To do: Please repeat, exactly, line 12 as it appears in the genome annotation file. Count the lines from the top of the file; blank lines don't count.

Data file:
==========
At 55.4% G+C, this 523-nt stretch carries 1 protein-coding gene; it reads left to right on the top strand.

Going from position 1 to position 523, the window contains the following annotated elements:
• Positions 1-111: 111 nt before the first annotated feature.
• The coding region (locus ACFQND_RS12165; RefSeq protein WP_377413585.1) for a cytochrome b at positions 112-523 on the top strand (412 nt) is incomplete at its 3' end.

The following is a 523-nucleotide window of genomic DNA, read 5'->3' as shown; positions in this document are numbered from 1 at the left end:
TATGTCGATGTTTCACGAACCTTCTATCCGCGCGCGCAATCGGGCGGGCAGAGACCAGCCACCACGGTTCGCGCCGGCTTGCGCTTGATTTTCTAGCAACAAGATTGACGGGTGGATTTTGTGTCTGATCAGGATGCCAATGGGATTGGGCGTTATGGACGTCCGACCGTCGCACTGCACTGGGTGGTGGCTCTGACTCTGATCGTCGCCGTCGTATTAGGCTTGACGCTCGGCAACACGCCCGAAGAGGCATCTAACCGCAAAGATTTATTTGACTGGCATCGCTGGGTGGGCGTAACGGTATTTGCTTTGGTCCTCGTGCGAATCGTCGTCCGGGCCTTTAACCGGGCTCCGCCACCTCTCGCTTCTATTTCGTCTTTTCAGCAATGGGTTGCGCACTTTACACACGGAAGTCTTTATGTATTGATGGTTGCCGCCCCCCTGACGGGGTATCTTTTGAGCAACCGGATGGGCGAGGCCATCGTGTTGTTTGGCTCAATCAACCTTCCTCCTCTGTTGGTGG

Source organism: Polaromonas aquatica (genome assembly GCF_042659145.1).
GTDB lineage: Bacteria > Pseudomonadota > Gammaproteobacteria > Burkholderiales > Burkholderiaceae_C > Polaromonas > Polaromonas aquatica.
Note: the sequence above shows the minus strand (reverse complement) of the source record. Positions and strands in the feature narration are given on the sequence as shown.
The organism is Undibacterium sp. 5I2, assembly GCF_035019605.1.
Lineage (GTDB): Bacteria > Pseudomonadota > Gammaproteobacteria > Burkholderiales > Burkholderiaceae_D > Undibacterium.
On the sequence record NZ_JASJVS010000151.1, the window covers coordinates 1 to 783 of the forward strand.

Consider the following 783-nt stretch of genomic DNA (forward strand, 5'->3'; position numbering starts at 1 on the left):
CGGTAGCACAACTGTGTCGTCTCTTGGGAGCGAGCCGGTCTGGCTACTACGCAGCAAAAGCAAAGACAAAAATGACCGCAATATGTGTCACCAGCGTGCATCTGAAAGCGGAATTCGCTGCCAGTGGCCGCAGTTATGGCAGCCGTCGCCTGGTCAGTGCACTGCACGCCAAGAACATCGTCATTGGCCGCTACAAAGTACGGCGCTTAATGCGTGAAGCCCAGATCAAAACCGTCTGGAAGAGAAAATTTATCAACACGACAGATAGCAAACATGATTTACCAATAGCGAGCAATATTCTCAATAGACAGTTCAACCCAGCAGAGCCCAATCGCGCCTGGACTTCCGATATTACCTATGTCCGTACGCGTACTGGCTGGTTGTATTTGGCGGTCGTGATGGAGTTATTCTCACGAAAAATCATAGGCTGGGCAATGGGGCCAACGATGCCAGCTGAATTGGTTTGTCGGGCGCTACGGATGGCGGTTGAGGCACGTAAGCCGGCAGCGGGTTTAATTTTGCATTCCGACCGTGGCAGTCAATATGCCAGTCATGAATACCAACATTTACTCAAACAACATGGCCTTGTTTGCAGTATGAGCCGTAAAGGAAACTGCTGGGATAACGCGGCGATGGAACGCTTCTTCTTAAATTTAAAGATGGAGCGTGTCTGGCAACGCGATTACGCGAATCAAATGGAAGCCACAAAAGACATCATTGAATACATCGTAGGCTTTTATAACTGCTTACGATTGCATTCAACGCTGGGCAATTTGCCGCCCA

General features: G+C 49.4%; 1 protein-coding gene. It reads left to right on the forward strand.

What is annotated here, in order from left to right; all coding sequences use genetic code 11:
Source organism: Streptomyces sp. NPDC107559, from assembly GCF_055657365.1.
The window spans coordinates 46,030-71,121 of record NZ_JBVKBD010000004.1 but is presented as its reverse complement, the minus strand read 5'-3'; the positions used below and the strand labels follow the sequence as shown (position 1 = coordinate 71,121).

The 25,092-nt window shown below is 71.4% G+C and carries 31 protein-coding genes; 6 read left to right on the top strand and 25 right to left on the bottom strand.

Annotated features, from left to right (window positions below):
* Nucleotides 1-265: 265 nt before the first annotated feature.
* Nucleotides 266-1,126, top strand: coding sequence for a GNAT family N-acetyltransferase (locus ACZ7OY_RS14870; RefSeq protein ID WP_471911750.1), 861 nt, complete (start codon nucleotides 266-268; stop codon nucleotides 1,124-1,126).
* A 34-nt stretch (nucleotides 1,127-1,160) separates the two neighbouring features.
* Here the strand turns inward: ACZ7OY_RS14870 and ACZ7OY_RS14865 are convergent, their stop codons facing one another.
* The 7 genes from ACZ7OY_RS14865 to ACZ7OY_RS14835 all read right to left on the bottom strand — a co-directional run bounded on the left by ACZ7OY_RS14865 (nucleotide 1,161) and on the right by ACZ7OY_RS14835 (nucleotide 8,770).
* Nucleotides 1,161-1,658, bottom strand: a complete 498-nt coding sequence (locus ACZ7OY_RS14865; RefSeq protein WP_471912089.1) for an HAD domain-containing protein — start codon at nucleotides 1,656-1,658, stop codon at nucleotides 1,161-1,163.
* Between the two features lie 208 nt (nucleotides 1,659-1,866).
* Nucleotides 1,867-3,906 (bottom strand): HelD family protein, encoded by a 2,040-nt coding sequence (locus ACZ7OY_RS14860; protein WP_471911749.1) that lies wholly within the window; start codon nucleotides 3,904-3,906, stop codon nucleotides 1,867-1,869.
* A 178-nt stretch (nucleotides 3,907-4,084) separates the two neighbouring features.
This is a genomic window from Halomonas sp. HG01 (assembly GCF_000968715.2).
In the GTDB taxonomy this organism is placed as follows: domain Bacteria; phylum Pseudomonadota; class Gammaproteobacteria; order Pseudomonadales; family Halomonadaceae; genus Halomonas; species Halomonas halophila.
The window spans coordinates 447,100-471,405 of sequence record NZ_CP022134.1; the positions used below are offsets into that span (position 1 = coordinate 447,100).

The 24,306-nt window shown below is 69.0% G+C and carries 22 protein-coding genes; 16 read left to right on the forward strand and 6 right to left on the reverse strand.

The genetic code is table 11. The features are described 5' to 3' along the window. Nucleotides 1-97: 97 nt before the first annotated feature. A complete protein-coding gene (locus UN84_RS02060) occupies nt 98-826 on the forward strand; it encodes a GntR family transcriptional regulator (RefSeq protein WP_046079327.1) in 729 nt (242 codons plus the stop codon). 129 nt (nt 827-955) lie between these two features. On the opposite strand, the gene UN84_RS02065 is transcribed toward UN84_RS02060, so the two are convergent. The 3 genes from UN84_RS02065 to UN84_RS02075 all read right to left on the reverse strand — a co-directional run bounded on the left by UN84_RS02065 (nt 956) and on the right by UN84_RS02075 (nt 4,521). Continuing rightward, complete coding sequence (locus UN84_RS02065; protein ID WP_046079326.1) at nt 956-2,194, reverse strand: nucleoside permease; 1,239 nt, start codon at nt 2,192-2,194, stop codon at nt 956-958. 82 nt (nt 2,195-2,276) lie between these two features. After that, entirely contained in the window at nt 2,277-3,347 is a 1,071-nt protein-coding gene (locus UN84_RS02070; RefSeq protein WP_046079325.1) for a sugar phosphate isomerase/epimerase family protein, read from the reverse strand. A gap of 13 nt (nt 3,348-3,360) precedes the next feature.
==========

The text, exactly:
On the sequence record NZ_JASJVS010000151.1, the window covers coordinates 1 to 783 of the forward strand.